Employers should improve their hiring and promotion systems if they discover problems that can be fixed. Doing so after an employee has filed a discrimination complaint isn’t tantamount to admitting guilt.
Recent case: William, who is Hispanic, sued the police department where he worked, alleging a discriminatory promotion process. He claimed the department had eliminated a position he would have filed and that the reason was age, race and national origin discrimination. A jury sided with William and awarded him damages.
Meanwhile, William applied for another position, but scored 70, too low to be considered. The department also interviewed only the top seven candidates and William didn’t make that cutoff either.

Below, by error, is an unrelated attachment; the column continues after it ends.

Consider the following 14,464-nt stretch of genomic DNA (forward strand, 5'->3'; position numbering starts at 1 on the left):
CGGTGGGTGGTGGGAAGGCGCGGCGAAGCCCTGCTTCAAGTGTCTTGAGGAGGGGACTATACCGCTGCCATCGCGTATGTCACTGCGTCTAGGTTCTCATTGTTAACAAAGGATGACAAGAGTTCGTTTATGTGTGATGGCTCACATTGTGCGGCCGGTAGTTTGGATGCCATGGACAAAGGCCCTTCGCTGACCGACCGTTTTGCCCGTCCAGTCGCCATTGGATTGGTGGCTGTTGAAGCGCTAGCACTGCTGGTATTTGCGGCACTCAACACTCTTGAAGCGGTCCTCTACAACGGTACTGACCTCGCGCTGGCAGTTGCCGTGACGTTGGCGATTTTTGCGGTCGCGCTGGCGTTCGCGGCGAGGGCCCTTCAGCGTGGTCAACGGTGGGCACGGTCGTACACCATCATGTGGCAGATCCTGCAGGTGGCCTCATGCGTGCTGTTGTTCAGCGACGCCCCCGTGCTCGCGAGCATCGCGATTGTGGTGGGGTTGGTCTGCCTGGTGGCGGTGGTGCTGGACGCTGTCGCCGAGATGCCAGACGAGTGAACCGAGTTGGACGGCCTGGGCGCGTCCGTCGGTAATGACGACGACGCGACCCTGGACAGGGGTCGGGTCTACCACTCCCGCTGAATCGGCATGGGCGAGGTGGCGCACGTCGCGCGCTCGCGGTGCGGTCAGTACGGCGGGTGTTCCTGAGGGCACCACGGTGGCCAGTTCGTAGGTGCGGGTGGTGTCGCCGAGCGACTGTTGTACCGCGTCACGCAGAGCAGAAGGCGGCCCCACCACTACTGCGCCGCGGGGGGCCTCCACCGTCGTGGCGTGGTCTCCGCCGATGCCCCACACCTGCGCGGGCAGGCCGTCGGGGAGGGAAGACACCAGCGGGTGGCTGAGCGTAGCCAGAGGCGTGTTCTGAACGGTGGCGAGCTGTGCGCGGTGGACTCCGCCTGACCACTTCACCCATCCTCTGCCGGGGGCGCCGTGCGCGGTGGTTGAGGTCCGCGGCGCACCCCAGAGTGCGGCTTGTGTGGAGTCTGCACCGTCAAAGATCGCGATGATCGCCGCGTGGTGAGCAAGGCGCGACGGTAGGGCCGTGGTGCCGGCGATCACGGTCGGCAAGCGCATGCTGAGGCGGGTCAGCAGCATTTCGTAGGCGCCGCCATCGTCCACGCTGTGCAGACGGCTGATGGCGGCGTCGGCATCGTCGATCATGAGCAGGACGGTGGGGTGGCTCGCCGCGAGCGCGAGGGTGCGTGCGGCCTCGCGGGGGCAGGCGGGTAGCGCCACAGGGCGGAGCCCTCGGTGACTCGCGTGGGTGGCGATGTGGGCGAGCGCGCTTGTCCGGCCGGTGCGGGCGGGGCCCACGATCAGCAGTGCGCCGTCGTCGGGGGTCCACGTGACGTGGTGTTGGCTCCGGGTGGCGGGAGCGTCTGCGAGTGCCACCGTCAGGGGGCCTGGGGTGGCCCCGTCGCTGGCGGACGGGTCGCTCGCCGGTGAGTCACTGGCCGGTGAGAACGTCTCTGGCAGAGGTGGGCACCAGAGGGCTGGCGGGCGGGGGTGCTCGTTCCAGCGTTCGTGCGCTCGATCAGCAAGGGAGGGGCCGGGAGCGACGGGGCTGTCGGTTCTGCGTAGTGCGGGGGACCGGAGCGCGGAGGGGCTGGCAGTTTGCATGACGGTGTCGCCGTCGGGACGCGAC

He sued again, claiming the process was flawed and that he should have been awarded more points. By the time the suit was underway, the department had overhauled its promotion process to improve it.
William argued that the changes to the promotion system proved the department had discriminated against him.
The court disagreed. It said the changes resulted from the department’s systemic concerns about the process and weren’t an admission of discrimination against William, who hadn’t met the minimum score or cutoff for number of candidates to be interviewed. The case was dismissed. (Hernandez v. Metropolitan Transit, No. 16-20135, 5th Cir., 2016)
Final note: Don’t be afraid to improve a process. Judges like proactive employers who can admit when they are wrong.
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